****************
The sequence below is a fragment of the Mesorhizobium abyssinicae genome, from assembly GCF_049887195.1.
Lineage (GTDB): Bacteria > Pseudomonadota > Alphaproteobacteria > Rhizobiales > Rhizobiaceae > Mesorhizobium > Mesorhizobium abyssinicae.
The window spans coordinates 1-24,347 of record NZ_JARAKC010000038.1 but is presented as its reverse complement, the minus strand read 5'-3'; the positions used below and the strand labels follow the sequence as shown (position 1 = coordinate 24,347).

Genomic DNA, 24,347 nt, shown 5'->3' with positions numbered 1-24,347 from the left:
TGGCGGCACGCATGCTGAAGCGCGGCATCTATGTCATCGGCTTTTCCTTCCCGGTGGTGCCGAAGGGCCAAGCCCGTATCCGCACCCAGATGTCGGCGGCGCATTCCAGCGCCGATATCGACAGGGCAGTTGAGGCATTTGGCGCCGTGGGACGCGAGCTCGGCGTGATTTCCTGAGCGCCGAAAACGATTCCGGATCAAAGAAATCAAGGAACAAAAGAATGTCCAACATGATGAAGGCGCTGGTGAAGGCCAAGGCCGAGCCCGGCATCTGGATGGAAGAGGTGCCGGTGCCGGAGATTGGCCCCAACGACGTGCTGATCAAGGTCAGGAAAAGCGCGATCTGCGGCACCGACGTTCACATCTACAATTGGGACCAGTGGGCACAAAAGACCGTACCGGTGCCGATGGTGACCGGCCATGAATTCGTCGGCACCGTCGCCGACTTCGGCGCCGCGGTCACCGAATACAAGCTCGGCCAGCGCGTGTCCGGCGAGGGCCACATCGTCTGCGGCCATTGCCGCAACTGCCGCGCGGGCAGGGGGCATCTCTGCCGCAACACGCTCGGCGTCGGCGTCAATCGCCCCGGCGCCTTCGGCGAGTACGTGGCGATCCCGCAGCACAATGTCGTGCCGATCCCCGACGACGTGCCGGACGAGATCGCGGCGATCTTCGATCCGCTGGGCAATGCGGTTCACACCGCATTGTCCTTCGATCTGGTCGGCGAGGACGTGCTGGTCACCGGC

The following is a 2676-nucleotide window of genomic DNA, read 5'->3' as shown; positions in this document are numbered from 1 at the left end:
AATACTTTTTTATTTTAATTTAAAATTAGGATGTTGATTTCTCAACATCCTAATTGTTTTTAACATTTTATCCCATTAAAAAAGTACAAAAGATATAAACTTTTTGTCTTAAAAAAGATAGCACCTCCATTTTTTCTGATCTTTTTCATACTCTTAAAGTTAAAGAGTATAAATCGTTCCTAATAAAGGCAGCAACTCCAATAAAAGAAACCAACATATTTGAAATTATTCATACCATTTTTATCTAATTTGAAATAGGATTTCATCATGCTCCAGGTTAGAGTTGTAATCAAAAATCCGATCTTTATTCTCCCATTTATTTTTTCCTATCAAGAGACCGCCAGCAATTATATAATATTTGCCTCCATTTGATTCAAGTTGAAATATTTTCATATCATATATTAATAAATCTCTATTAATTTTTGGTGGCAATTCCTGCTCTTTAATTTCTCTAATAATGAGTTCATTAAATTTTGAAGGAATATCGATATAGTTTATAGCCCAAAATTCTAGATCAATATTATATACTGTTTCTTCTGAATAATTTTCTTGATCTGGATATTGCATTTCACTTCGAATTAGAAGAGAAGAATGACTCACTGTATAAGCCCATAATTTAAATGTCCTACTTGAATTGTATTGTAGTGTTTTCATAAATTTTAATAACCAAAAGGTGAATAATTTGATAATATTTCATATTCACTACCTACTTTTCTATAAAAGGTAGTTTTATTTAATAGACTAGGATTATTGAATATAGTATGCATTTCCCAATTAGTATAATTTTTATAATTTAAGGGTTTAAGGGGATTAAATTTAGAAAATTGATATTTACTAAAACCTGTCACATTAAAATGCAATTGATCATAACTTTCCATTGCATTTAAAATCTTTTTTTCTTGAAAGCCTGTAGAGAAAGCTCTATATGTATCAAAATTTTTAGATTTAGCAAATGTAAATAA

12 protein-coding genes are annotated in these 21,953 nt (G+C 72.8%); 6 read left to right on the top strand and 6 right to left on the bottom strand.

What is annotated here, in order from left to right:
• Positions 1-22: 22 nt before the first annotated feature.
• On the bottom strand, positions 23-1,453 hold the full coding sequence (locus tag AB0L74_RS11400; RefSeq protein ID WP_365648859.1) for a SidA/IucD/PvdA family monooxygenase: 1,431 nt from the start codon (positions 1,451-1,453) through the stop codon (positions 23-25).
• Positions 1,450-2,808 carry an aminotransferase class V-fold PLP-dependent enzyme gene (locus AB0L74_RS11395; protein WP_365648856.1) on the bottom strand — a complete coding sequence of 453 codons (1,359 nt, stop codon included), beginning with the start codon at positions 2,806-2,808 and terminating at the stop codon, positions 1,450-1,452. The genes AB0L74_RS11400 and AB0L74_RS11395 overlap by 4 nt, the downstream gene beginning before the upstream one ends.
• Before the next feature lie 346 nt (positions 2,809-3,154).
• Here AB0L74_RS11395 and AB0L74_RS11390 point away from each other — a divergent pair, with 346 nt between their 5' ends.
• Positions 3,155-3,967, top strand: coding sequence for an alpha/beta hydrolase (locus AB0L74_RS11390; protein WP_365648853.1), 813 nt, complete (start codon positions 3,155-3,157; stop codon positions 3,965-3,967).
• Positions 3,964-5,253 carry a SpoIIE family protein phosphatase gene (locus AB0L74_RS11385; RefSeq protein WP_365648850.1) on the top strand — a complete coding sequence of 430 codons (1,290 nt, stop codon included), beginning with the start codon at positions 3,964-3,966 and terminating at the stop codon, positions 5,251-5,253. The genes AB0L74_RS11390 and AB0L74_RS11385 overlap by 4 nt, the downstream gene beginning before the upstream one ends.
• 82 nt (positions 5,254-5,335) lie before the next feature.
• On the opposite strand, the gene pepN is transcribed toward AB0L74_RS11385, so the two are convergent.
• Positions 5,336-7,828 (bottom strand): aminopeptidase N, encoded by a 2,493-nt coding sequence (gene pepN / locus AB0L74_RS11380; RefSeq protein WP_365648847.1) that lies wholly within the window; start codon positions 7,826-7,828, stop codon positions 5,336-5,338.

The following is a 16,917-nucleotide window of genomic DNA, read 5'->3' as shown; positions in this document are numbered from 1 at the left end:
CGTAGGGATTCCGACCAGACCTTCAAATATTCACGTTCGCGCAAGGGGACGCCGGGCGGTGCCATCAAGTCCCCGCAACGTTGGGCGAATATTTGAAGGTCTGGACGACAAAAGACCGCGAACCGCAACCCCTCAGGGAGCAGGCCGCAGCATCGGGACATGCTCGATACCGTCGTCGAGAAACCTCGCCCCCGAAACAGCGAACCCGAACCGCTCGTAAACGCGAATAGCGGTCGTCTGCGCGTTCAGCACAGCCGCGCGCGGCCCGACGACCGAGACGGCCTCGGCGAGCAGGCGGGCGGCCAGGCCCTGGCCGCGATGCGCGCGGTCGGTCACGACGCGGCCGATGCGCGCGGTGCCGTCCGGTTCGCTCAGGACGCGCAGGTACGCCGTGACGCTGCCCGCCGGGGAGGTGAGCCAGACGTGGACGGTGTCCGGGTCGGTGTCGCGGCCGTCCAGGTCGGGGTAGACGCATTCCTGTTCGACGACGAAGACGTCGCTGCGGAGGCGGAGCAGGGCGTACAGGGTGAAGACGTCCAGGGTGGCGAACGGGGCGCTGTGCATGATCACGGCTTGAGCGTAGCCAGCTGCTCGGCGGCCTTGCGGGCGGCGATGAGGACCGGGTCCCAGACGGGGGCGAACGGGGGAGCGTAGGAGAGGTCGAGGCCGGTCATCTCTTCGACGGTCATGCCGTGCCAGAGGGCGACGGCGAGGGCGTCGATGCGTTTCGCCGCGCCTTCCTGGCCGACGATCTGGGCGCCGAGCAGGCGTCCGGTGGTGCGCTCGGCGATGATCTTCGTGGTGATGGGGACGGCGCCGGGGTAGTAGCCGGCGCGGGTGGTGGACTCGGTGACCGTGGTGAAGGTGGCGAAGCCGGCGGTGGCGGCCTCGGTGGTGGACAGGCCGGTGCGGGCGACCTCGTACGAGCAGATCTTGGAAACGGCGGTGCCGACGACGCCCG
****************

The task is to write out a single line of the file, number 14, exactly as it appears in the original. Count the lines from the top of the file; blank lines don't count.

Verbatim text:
• Here AB0L74_RS11395 and AB0L74_RS11390 point away from each other — a divergent pair, with 346 nt between their 5' ends.